Applying the Elmer’s Craft Bond Repositionable Glue Stick to the back of the template made it easy to keep it in place when I cut the foam.

Using the X-ACTO Designer Series Craft Knife, I carefully cut around each piece.  The blade was the perfect size to cut through the board.  A piece of cardboard protected my floor and made cutting super easy.

4.  Glue and tape the sides.  I began by applying a line of Elmer’s Glue-All down the side of the first piece:

Then using a precut piece of black electrical tape, I attached it to the same side, same piece. 

When HGTV filmed our sunroom renovation, one tip I picked up from the carpenter installing our moulding is that the wood glue is what actually holds it together, and the nails stabilize it until the glue dries.  The same principal works here, with tape instead of nails.  In this case, the electrical tape also tidies up the seams to make it all look purdy.

Keep moving around the box until all pieces are glued and taped.

5.  Create the bottom.  Once all four sides were attached, I placed it on top of the remaining black foam board.  That allowed me to use a pencil to trace the outline and then cut it out with my trusty X-ACTO knife.  Then, you attach the bottom the same way you attach the sides… with glue and electrical tape.  Magical combo, I’m telling you.

6.  Attach a handle.  There are many materials you can use to create a handle.  Here’s a few from my stash, but you can also use rope.

The Pottery Barn version uses a wooden handle.  For my version, I decided to use a more forgiving material (jute trim) since my son can be a little heavy handed with his toys.  You simply create an X with your X-ACTO knife,

poke out a space on each side (I used scissors),

pull the rope/ribbon/jute through,

and knot it.

7.  Next comes the personalization.  You can do anything here!  Use a white Elmer’s Painters marker, chipboard letters, stickers, stamps… you name it.  The chipboard letters I used came with adhesive but it wasn’t strong enough.  Some Elmer’s Craft Bond Extra Strength Glue Stick helped out with that!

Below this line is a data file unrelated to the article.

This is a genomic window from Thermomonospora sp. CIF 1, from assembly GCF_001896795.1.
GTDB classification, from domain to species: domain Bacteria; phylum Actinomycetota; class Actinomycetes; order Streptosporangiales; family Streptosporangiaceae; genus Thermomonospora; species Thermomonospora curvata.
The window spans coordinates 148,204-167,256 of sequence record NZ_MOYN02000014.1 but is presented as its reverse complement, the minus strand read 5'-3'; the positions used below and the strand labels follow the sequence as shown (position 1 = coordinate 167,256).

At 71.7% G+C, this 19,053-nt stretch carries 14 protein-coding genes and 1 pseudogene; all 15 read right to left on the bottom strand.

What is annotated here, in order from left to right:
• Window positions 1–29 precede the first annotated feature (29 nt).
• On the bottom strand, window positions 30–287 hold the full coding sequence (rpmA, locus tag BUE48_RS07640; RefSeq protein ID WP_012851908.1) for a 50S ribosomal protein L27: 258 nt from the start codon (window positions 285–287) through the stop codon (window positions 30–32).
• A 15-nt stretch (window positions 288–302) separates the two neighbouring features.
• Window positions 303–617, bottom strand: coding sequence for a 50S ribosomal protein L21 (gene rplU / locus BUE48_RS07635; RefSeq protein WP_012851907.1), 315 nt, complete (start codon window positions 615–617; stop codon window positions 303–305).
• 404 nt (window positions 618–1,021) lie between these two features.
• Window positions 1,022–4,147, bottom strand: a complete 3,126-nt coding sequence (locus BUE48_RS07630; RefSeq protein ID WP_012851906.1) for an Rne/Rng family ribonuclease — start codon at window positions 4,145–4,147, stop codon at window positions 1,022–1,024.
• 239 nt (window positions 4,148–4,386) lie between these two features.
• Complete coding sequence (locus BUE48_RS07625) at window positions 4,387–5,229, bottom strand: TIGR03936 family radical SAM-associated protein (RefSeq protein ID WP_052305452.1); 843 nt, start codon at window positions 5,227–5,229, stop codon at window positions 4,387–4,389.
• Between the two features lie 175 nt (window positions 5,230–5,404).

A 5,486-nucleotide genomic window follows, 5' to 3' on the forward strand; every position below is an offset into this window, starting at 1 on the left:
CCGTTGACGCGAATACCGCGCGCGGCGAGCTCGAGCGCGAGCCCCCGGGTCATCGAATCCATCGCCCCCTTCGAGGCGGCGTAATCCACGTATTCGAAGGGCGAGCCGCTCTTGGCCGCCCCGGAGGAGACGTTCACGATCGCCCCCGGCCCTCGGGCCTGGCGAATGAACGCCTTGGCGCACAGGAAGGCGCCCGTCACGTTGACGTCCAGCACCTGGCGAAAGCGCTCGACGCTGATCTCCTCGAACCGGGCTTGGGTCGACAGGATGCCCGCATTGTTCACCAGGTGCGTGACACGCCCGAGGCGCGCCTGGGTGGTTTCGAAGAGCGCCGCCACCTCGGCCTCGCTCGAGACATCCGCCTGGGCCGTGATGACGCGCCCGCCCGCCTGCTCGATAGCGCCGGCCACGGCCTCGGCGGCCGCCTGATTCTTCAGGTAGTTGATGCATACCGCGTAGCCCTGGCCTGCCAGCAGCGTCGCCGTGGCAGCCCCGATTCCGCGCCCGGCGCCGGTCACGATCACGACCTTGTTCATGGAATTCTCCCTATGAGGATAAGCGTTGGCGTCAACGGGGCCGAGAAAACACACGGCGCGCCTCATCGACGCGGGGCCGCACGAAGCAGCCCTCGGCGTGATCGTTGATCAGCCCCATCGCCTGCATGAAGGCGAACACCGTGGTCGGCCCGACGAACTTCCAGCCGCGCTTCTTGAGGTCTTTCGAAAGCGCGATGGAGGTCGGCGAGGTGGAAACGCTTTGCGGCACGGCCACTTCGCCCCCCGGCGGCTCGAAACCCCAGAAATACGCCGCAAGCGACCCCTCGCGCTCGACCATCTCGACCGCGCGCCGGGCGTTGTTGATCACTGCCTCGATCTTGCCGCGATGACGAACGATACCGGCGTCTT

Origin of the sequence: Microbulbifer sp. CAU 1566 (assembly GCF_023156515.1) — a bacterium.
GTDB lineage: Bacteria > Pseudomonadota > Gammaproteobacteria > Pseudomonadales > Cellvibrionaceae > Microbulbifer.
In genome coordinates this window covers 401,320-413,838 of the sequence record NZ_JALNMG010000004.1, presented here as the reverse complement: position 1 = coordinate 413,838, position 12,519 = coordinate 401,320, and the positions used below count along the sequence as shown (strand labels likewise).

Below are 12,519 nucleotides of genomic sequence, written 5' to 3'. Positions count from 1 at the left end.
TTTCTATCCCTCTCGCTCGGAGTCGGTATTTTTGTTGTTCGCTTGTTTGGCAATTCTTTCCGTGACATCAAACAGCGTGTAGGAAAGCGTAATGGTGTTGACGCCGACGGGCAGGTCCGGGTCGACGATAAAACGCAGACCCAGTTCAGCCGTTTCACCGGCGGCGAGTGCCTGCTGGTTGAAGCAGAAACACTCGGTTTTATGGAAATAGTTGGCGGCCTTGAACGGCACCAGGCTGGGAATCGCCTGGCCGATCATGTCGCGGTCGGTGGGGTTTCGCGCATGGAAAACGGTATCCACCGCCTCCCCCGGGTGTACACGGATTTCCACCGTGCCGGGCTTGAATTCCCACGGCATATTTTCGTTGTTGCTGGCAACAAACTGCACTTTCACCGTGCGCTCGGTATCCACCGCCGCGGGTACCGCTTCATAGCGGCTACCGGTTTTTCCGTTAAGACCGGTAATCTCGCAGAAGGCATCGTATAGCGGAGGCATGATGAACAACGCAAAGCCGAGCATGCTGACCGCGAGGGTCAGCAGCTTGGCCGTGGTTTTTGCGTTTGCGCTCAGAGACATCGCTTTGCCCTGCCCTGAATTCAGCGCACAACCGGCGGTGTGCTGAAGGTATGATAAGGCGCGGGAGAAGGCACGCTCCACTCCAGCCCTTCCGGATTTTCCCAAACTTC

You could also use stickers.

8.  Enjoy.  Use it to carry and store books, art supplies, trucks, you name it.  Bee loves his new caddy!

I know what you’re thinking.

“Carrie, really, did foam board and rope really hold up to an 18-month-old?”

YES!  Here’s Noodle toting it around, and at one point Bee shook it by the handle back and forth — for at least one minute– until all the balls fell out… and it still looks brand new!

Elmer’s Supplies Giveaway!

Now, the really fun part.  Two lucky readers will win one set of the following Elmer’s products!   {I’ve added links to products not in the tutorial so you can see what you’ll get}:

• Black 20×30 Foam Board
White 20×30 Foam Board
CraftBond All-Purpose Glue Stick
• CraftBond Repositionable Glue Stick
• CraftBond Extra-Strength Glue Stick
• X-ACTO Designer Series Gripster Knife
Painters Assorted Colors Set

Initial Entry: Tell me what you’d do with the supplies, be as general or specific as you’d like.

Additional Entries (leave a comment for each):

  • “Like” Making Lemonade on Facebook
  • Follow @MakingLemonade1 and @Elmers on Twitter
  • Tweet: “Want to win an @Elmer’s prize pack?  See what @MakingLemonade1 made, and comment for a chance to #win!”
  • Subscribe to Making Lemonade in a reader or via email
  • Comment with your FAVORITE product from Elmer’s!

I’ll pick a winner December 11th at 11:59 PM using  Good luck!

Now, about those other projects I’m working on… let’s just say I’m covered in glitter.  Stay tuned!

This project was compensated as part of a social shopper’s insight study for Elmer’s. #glueNglitter #collectivebias #cbias  I was not paid to publish positive comments, and as always opinions are 100% my own.